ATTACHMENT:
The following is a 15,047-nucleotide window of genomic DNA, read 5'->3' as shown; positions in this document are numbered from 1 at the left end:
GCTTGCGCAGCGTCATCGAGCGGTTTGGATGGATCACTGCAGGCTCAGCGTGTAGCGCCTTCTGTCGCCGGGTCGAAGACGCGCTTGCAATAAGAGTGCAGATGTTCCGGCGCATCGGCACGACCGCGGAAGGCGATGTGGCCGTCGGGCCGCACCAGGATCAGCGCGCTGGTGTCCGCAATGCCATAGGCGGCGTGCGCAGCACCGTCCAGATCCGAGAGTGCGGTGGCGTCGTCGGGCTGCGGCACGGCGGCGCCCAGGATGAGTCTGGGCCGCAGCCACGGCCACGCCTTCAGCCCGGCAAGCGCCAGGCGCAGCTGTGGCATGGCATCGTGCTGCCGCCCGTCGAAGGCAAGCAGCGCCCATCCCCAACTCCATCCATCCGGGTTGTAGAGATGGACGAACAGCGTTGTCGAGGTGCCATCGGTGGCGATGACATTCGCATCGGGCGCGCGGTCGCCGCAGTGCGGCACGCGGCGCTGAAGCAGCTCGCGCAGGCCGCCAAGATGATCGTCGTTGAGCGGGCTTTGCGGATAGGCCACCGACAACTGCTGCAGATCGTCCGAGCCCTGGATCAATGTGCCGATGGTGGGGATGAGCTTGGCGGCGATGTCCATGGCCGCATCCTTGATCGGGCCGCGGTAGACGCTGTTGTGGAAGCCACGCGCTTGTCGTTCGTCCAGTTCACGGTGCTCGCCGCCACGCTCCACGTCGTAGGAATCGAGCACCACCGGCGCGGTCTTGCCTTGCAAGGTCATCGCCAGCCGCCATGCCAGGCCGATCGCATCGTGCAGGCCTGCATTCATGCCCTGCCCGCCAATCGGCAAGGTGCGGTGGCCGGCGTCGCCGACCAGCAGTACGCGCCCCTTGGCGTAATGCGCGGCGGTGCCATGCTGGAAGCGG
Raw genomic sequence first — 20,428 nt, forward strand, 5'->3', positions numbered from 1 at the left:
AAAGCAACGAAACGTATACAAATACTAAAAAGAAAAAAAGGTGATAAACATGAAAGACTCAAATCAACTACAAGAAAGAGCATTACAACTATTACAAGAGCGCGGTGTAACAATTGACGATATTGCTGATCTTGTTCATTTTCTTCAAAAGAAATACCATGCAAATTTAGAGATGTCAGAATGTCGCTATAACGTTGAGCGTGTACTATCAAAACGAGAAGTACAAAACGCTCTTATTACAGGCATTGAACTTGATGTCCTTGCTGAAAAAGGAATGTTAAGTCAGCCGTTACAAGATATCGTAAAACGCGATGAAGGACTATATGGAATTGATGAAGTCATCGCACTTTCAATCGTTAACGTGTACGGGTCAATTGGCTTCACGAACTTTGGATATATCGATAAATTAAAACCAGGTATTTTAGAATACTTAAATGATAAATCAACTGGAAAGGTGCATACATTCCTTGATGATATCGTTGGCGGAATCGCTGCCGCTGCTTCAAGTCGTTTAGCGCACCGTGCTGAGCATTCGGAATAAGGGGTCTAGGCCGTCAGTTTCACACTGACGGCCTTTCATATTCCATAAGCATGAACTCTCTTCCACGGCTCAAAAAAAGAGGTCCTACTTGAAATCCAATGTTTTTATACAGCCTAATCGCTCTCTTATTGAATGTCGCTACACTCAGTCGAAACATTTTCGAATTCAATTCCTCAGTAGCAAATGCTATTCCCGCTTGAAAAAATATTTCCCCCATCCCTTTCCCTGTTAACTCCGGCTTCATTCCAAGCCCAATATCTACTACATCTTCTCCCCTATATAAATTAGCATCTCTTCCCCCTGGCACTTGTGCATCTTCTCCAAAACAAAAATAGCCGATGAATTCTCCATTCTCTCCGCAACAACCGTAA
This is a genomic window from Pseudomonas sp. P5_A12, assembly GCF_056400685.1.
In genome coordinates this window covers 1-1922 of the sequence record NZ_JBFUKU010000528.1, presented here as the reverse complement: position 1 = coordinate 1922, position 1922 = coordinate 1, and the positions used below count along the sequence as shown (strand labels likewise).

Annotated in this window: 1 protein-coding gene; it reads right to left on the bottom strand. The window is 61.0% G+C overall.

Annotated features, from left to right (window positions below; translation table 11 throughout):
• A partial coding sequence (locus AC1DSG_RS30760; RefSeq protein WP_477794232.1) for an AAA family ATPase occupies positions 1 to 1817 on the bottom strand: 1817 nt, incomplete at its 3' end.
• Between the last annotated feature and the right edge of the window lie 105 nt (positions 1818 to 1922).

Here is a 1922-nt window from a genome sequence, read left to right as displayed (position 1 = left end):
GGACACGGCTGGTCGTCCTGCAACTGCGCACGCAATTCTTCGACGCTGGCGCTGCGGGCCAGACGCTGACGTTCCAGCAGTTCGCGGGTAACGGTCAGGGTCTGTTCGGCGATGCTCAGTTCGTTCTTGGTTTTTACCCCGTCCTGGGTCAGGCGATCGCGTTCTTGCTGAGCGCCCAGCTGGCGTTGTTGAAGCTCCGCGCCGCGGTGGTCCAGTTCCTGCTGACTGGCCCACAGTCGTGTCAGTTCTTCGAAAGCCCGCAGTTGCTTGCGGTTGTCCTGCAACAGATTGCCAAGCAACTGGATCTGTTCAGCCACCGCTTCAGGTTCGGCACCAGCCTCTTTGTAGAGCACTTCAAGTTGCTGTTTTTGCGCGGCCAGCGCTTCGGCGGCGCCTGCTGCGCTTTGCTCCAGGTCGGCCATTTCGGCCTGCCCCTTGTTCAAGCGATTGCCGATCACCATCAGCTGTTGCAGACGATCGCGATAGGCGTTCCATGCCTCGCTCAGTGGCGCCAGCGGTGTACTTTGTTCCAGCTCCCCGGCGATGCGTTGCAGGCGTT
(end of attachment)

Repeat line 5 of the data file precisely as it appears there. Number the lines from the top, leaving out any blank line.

This is a genomic window from Pseudomonas sp. P5_A12, assembly GCF_056400685.1.